The secret is that you roll, in order to only oppose gravity with a small component of lift, rather than all of it. For a conventional aircraft or winged entry vehicle, like the Shuttle, the lift vector is always perpendicular to the wings. Since you can control the wings, you can control the lift vector. So, roll the vehicle so that the vertical component becomes almost equal to the gravity vector. Now you are flying. You may have to roll close to 90° to get only the lift you need. Go ahead and do it, there is nothing to worry about as long as your AoA is correct and you have no sideslip, and the DAP and tail fin will take care of those things. Don't worry about the predicted impact point on the Map MFD. It doesn't know about flying. But, continue to pay attention to the Map MFD.
As you travel, you will decelerate constantly. At first, you are travelling at almost orbital speed, so there will be a strong "centrifugal force" component holding you up against gravity. (I know there's no such thing, but it is a convenient fiction at this point.) The combined gravity+centrifugal vector may be much less than the 9.8m/s^2 we are used to, more like less than 1m/s^2. So, you don't need very much vertical lift, and will roll over strongly. Once slower, the gravity vector will increase, and you will gradually need more and more lift to balance it. So roll less You can tell when you have rolled enough by looking at the Surface MFD. The vacc meter is precisely the difference between your lift vertical component and the current gravity+centrifugal vector. If the vacc is much less than zero, you are dropping too fast, and need more lift, so roll less, and get the tail closer to vertical. If the vacc is much greater than zero, you are flying back up, and need less lift, so roll more.
While we want the pitch angle of attack to be large, and the bank to be whatever necessary to control lift, we want the yaw angle of attack, or sideslip angle, to be as small as possible. Basically we want the wind to hit the well-shielded nose dead on and slide along the side of the spacecraft, and not hit the relatively unprotected side of the ship dead on.
So, what does this look like? Some spacecraft have a sideslip angle meter. If yours does, great. If not, you can still get what you need from the orbit or surface HUD. Basically, all you have to do is keep the nose pointing vector exactly above the velocity vector. At high AoA, it is easier to see the arrow pointing towards the velocity vector. Just make sure this is down. Once you start lowering the nose and can see the velocity vector on screen, switch to the surface HUD.
If you are using either the DeltaGlider autopilot or Shuttle DAP, the autopilot will automatically take care of this for you. One more thing off your mind. If not, yaw towards the velocity vector and get it right under the nose.
Since you are rolled, you will have a large horizontal component to your lift vector. This necessarily will cause you to turn. Nothing can be done about this. You will turn. So, we get to what NASA calls a roll reversal. Let's say that in your initial deorbit, your orbit track is projected to pass to the right of the landing site. Roll left, and watch as your track slowly moves to the left, to the landing site, and then beyond it farther to the left. When it is far enough, roll back to the right.
If you are using the GPCMFD, its OPS3 has a nice display DELAZ, the delta azimuth to the target, or the number of degrees away from straight towards the target your velocity vector is. If this reads zero, you are moving straight towards the target. Notice that this has nothing to do with what direction your nose is facing. The GPC MFD also has a roll indicator. When the sign of the roll indicator and DELAZ are the same, DELAZ will be pushed towards zero.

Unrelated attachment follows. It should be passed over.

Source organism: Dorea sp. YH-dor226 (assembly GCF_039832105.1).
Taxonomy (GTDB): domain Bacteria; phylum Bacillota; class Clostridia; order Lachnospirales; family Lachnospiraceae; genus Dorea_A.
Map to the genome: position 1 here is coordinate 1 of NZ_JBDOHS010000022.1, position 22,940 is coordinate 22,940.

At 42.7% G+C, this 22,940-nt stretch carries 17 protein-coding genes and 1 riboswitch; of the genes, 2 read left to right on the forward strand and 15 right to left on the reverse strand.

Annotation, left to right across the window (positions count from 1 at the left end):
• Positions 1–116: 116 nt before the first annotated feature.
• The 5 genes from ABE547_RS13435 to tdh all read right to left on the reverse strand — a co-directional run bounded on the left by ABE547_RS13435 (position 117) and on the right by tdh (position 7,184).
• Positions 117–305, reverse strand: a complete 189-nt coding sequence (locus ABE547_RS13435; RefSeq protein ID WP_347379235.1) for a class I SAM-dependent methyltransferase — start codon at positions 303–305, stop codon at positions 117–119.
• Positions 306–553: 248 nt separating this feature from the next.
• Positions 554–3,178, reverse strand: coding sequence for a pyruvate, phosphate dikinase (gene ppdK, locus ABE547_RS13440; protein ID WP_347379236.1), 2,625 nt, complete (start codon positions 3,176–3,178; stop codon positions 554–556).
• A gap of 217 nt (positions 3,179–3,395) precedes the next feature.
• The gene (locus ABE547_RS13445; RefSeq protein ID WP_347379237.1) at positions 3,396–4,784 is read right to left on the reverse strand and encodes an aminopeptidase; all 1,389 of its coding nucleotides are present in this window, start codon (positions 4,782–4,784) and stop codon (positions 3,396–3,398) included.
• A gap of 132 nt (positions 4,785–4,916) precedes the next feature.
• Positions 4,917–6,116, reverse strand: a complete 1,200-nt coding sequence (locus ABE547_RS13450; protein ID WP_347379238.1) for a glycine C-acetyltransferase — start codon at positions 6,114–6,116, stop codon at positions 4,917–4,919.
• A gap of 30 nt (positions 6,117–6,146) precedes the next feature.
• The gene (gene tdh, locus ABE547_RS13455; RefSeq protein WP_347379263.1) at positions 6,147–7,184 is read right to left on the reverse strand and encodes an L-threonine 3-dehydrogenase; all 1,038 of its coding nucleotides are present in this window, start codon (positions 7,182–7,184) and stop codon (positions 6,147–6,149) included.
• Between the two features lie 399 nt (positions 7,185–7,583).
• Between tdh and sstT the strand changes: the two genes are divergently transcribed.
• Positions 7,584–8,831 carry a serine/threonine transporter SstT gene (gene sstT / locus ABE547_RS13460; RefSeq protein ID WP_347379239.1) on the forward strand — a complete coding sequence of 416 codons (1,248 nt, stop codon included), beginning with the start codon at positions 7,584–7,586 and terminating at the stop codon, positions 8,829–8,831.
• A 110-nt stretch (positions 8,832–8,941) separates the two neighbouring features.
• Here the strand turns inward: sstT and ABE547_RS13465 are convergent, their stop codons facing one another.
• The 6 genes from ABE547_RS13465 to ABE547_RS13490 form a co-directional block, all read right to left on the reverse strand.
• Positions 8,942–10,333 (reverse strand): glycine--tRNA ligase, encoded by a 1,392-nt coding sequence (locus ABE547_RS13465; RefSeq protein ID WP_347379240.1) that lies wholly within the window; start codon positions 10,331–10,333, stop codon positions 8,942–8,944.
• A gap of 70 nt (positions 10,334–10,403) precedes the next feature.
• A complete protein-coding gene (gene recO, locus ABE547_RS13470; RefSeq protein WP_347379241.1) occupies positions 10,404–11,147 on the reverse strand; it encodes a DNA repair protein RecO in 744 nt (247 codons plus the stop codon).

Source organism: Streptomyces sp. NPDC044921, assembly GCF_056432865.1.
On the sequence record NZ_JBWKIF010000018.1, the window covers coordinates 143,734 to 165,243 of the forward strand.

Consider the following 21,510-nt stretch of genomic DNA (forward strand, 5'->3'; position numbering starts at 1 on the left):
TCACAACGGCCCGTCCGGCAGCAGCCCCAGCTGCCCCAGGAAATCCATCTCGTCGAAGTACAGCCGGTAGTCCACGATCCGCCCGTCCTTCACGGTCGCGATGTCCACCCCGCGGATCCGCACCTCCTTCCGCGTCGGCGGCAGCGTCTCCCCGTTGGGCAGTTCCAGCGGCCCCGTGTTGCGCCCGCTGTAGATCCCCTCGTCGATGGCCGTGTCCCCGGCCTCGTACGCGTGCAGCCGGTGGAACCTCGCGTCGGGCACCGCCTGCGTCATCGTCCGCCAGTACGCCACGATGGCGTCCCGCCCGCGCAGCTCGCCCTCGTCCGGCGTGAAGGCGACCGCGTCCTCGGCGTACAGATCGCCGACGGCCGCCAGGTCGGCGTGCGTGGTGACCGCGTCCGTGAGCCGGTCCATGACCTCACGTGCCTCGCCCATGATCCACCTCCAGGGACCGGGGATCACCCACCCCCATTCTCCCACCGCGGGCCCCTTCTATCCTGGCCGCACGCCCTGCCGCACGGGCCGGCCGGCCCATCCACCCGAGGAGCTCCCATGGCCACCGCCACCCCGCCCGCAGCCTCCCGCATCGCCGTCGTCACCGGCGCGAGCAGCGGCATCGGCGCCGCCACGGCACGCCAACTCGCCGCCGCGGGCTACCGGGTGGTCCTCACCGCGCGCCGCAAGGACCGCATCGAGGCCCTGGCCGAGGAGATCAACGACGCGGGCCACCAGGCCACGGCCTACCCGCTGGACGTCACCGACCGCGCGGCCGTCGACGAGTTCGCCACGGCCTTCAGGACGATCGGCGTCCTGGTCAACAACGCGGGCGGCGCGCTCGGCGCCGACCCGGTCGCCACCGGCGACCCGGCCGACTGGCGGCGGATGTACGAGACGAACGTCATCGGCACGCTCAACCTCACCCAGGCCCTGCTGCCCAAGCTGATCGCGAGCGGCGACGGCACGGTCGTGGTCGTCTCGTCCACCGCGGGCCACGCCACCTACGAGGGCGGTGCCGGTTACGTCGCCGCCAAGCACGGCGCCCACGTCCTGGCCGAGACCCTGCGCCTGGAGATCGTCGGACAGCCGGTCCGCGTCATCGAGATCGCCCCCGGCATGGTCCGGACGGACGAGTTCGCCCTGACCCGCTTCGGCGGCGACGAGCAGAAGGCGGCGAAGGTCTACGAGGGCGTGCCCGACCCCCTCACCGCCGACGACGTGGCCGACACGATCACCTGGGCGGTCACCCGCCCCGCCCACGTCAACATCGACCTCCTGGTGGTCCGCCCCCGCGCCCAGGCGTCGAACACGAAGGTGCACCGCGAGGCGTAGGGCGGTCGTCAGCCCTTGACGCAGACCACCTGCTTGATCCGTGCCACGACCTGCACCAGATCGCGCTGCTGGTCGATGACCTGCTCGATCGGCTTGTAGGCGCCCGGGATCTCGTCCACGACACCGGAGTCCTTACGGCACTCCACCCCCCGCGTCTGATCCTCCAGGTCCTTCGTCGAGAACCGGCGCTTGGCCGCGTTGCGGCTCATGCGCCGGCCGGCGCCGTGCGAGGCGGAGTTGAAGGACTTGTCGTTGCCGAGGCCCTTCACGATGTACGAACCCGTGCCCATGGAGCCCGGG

When DELAZ reaches about 10deg (either positive or negative) you can roll the spacecraft the other way to get it to decrease towards zero again.
If you are just using the Map MFD, then use your judgement as to when the flight path is too far to one side or the other of the target.
So, keeping in mind that you control the horizontal, and you control the vertical, you could fly around the upper atmosphere for as long as you want, losing basically no altitude. The only limiting factor is when you are no longer flying fast enough to lift, even when flying level. At this point you start sinking, down to the thicker atmosphere below. Still, keeping a zero sink speed until level, then holding level, maximizes glide time.
On a real spacecraft, this would eventually overheat the heat shield, which is of course a Bad Thing, but the shuttle and delta glider don't model this gradual overheating. The real problem with staying level is that it makes the final landing point hard to control. So, you need an entry profile. This is where all those rocket scientists earn their money, designing a profile which will simultaneously get the vehicle down, on target, without melting the heat shield, and without crushing the occupants or damaging the cargo. Fortunately NASA has published the entry profile for the shuttle in a form which is directly usable for an orbinaut.
Note that since Mach 1 is about 1kft/s, the airspeed column is also the approximate mach number column.
|Range, NMi||Airspeed, kft/s||AoA deg||Alt, kft||Vert spd, ft/s||Left Roll deg||Right Roll deg|
- NMi = Nautical mile, 1NMi=1.851km
- kft = 1000 feet, 1000ft=304.8m
- ft=foot, 1ft=0.3048m
The most important thing is to have the correct altitude and airspeed for your distance from the target. Don't worry quite so much about vertical speed, just use it as a guideline to help you hit the altitude targets. Worry least of all about the roll. For one thing, this is for the real shuttle, and the Orbiter model doesn't have quite the same aerodynamic properties. Also, the roll reversals depend on exactly when and where you reenter at. Use whatever roll you need to get the sink rate you want, and roll reverse whenever you need to, to keep moving towards the target.
- Maintain correct pitch angle of attack for your speed
- Keep sideslip close to zero
- Roll as necessary to keep your vertical speed appropriate for your speed and distance from the target
- During entry, you will be spending most of your time looking at the Map MFD, Surface MFD, and cue card, checking that your sink rate and speed are appropriate for your distance from the target.
- Don't forget to do roll reversals, to stay heading roughly towards the target.
- Start flying like a normal airplane and begin to line up on the runway somewhere between mach 2 and 1
Intuitive Atmospheric Reentry. It is a common complaint on the Orbiter message boards that the aerodynamics on the Space Shuttle model are screwed up. This is usually reported after a person deorbits the vehicle, puts it in the right angle of attack... and then bounces off the atmosphere several times and overshoots the Cape. I know, I've done it myself. Here's how to enter the correct way. (More...)